|Flickr/Talk Radio News Service |
Mark Kelly holds the hand of his wife, Gabrielle Giffords, while she’s recovering in a hospital from gunshot wounds last year.
Mark Kelly had some harsh words for Arizona Gov. Jan Brewer on Thursday at the sentencing of the man who shot and nearly killed his wife, former Rep. Gabrielle Giffords. In a statement to the court, Kelly blasted Brewer for her “feckless” leadership on the issue of gun control. The Republican governor, who was not at the hearing, said she would not respond to Kelly’s criticism on such a “solemn occasion.”
Kelly launched the broadside at Brewer at the sentencing of Jared Loughner, who pleaded guilty to 11 charges linked to the January 2011 shooting at a Safeway in Tucson that left six people dead and Giffords with grave injuries that eventually forced her to resign from Congress. About halfway through his testimony, Kelly criticized Brewer and the rest of the country’s political class for failing to control gun violence.
“In this state we have elected officials so feckless in their leadership that they would say, as in the case of Governor Jan Brewer, ‘I don’t think it has anything to do with the size of the magazine or the caliber of the gun,’” Kelly said, according to a prepared copy of his remarks e-mailed to reporters. “She went on and said, ‘Even if the shooter’s weapon had held fewer bullets, he’d have another gun, maybe. He could have three guns in his pocket’ – she said this just one week after a high capacity magazine allowed you to kill six and wound 19 others, before being wrestled to the ground while attempting to reload. Or a state legislature that thought it appropriate to busy itself naming an official Arizona state gun just weeks after this tragedy occurred, instead of doing the work it was elected to do.”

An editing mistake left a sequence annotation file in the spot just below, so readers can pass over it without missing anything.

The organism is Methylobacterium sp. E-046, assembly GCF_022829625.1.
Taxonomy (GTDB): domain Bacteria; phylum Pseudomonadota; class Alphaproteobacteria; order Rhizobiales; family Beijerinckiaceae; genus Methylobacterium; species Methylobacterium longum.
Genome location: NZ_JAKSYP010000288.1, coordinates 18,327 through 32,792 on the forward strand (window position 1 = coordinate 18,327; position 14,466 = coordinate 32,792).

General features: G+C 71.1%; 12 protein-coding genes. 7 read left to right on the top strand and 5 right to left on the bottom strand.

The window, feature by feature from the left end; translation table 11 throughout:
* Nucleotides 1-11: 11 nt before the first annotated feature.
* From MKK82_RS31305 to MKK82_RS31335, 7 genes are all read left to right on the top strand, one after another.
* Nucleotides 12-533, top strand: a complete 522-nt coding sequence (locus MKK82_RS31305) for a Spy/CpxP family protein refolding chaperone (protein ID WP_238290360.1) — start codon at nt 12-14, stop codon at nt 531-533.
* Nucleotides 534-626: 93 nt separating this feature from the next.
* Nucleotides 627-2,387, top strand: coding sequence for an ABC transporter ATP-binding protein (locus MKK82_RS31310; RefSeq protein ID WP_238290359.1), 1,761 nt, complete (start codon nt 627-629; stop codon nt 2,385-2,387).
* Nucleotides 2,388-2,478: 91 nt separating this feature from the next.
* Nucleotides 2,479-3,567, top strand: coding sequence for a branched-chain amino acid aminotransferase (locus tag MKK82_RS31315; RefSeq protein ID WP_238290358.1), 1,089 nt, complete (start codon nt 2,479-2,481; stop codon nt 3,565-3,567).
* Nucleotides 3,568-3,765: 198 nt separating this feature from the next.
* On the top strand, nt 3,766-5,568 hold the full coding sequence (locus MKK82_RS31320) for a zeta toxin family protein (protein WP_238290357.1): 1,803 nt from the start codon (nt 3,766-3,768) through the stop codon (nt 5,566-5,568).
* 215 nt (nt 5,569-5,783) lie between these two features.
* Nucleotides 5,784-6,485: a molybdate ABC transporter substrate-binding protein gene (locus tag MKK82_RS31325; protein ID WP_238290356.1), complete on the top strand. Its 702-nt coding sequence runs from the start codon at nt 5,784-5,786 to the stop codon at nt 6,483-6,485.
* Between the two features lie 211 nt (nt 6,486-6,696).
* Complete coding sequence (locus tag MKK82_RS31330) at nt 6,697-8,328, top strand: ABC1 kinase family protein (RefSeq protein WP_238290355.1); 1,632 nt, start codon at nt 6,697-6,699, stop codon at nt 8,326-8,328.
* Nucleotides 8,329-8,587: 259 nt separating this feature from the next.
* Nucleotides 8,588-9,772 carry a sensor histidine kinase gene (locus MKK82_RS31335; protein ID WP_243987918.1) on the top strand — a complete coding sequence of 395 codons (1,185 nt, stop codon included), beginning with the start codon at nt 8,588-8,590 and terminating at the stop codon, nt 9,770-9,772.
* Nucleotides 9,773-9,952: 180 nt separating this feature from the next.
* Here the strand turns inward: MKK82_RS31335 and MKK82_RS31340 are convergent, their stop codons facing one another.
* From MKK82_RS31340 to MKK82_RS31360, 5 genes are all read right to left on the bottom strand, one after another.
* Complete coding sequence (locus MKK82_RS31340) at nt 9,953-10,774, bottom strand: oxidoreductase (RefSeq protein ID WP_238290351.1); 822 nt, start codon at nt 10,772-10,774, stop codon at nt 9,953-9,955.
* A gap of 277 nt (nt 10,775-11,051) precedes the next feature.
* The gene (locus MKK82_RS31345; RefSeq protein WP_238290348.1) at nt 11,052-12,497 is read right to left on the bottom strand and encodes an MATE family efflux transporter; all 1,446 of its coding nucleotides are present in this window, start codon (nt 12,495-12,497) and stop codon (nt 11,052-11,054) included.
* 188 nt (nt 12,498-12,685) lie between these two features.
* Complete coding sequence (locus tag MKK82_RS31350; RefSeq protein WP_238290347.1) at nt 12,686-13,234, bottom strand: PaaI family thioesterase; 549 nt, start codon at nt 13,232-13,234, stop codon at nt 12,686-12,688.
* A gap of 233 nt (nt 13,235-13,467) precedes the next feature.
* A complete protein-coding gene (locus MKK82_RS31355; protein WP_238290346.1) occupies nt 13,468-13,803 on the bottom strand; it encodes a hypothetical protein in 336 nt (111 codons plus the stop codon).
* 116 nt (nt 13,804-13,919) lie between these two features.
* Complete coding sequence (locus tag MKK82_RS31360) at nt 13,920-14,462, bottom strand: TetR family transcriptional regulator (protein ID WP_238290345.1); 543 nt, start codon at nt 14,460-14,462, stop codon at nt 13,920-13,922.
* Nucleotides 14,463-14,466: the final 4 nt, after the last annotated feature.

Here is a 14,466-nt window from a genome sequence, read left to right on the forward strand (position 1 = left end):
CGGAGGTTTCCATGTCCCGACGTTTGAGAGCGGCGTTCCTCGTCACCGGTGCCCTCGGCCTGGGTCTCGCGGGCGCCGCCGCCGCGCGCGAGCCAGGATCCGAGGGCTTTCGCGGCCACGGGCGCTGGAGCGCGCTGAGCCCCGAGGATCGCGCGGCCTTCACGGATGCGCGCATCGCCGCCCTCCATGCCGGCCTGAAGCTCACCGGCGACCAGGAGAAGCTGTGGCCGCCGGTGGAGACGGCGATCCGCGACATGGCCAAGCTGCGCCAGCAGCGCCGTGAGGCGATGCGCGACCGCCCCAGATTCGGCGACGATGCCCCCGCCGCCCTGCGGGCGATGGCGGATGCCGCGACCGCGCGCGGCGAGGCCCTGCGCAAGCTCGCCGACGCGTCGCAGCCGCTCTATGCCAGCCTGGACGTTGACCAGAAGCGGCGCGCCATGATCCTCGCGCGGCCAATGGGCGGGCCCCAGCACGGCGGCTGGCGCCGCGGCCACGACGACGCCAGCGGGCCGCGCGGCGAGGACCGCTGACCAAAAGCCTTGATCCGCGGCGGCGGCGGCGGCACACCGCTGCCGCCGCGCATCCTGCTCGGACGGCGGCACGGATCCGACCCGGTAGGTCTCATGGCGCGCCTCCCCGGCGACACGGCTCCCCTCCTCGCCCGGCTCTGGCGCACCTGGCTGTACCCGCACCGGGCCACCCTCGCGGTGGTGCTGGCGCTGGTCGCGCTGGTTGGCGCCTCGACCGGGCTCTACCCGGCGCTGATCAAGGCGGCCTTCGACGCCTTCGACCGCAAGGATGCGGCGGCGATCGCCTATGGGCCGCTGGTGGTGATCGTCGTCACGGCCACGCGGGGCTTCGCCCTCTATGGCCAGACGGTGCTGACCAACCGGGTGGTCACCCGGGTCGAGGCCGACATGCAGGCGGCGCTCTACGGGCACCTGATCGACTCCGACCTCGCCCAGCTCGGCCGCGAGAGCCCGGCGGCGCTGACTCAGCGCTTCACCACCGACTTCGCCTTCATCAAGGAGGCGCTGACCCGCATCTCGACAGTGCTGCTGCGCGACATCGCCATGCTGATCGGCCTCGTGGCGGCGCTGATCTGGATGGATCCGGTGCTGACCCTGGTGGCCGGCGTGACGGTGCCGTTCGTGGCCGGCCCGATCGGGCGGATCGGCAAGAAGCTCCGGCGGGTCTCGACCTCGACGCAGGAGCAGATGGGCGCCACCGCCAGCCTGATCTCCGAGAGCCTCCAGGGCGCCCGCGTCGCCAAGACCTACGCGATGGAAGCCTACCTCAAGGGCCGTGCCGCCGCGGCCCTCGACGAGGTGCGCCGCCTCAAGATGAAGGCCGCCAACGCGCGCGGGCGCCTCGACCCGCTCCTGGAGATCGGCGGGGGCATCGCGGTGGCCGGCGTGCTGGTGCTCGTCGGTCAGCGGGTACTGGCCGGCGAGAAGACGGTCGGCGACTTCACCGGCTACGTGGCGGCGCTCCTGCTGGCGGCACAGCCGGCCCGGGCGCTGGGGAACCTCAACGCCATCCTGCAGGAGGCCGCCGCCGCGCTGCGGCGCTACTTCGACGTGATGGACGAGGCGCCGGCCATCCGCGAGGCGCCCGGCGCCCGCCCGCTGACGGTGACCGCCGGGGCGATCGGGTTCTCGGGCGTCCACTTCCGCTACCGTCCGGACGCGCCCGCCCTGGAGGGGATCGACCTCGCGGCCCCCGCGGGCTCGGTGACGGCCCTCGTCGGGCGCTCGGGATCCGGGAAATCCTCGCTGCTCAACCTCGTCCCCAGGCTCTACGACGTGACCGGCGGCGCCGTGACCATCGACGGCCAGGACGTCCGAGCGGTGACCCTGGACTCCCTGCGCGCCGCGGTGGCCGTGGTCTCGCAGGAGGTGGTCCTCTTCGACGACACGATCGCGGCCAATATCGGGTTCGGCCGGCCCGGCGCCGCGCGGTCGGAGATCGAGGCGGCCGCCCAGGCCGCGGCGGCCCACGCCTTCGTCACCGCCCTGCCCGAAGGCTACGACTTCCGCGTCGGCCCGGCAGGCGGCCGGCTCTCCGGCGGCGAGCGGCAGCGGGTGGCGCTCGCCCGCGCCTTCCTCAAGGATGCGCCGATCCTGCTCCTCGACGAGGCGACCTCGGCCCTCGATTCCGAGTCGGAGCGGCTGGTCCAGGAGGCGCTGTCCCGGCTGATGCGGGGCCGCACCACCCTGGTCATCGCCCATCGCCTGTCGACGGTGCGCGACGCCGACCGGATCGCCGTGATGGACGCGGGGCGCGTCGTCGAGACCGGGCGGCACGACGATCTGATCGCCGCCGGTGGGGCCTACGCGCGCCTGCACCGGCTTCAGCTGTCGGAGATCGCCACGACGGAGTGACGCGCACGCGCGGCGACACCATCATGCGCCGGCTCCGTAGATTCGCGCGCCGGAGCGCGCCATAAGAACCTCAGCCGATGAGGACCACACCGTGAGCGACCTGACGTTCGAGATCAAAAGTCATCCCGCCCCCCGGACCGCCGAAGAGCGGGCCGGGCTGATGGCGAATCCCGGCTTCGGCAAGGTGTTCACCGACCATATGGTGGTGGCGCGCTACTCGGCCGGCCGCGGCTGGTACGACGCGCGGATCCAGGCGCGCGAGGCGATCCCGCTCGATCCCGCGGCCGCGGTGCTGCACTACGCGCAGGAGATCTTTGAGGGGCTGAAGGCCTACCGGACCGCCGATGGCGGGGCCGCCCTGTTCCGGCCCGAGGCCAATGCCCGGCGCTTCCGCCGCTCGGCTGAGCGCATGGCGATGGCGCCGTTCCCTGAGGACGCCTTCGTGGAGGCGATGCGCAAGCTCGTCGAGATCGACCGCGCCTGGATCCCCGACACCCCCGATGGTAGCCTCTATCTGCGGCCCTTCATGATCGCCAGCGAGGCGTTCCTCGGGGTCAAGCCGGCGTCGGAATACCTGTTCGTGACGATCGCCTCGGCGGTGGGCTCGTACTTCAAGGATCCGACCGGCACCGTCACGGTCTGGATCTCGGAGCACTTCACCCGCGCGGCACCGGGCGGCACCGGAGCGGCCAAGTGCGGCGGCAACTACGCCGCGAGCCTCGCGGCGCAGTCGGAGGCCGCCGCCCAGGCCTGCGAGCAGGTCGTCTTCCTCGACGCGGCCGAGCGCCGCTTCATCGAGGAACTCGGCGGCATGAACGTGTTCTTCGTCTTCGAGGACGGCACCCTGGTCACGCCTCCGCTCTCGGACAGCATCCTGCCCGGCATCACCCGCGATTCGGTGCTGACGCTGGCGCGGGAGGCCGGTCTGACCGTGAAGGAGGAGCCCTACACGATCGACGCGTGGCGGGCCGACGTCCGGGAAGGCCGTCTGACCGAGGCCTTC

He added, “We have a political class that is afraid to do something as simple as have a meaningful debate about our gun laws and how they are being enforced. We have representatives who look at gun violence, not as a problem to solve, but as the white elephant in the room to ignore. As a nation we have repeatedly passed up the opportunity to address this issue. After Columbine; after Virginia Tech; after Tucson and after Aurora we have done nothing.”
Loughner, 24, was sentenced to life in prison.
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